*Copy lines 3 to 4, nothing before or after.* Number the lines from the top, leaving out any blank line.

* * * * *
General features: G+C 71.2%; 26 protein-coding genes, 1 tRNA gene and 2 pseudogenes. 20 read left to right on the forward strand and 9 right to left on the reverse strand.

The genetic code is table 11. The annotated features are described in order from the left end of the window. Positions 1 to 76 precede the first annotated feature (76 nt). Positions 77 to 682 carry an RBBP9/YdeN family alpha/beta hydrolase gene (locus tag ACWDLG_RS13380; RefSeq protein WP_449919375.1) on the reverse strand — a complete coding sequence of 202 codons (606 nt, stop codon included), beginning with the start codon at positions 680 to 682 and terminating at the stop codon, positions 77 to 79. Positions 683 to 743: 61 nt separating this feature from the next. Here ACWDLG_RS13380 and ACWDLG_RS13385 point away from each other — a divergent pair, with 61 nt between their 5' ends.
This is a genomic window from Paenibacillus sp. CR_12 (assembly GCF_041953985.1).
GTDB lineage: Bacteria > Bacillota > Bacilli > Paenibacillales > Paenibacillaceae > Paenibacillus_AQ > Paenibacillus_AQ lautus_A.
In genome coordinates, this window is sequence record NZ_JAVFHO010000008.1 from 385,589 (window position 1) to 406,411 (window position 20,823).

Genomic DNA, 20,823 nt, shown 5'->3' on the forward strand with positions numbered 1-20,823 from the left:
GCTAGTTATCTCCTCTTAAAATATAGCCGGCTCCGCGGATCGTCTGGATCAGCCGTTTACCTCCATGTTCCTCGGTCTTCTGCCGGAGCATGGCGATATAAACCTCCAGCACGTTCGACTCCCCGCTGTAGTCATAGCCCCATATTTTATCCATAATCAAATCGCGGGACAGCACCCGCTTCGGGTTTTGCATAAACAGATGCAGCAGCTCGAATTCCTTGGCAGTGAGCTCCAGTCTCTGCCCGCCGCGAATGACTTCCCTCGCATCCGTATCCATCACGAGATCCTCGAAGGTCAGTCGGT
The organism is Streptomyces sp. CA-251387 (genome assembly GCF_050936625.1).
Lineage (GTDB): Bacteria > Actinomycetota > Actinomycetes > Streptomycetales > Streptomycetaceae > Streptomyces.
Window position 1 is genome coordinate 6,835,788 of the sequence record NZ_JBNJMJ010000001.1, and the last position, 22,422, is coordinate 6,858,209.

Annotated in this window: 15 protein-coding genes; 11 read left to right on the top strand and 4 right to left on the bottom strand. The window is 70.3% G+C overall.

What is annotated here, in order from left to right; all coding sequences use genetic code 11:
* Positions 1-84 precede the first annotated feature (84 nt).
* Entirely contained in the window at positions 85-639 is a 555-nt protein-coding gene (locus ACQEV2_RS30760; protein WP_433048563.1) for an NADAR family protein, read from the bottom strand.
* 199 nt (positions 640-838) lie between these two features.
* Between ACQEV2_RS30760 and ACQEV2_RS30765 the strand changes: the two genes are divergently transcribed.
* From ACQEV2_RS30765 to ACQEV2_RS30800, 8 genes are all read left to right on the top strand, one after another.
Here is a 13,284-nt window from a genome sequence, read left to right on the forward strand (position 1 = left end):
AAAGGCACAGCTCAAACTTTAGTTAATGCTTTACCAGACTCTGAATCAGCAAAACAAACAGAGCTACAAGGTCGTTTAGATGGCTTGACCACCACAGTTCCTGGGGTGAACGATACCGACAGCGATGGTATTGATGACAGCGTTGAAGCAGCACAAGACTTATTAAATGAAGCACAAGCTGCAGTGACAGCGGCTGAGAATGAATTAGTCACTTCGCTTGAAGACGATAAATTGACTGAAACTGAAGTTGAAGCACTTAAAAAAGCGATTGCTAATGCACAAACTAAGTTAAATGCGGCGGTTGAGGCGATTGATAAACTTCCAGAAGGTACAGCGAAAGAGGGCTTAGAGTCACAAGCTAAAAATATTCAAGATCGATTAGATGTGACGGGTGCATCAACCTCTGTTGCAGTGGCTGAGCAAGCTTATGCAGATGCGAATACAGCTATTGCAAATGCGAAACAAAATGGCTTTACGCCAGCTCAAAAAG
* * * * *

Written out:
This is a genomic window from Paenibacillus sp. CR_12 (assembly GCF_041953985.1).
GTDB lineage: Bacteria > Bacillota > Bacilli > Paenibacillales > Paenibacillaceae > Paenibacillus_AQ > Paenibacillus_AQ lautus_A.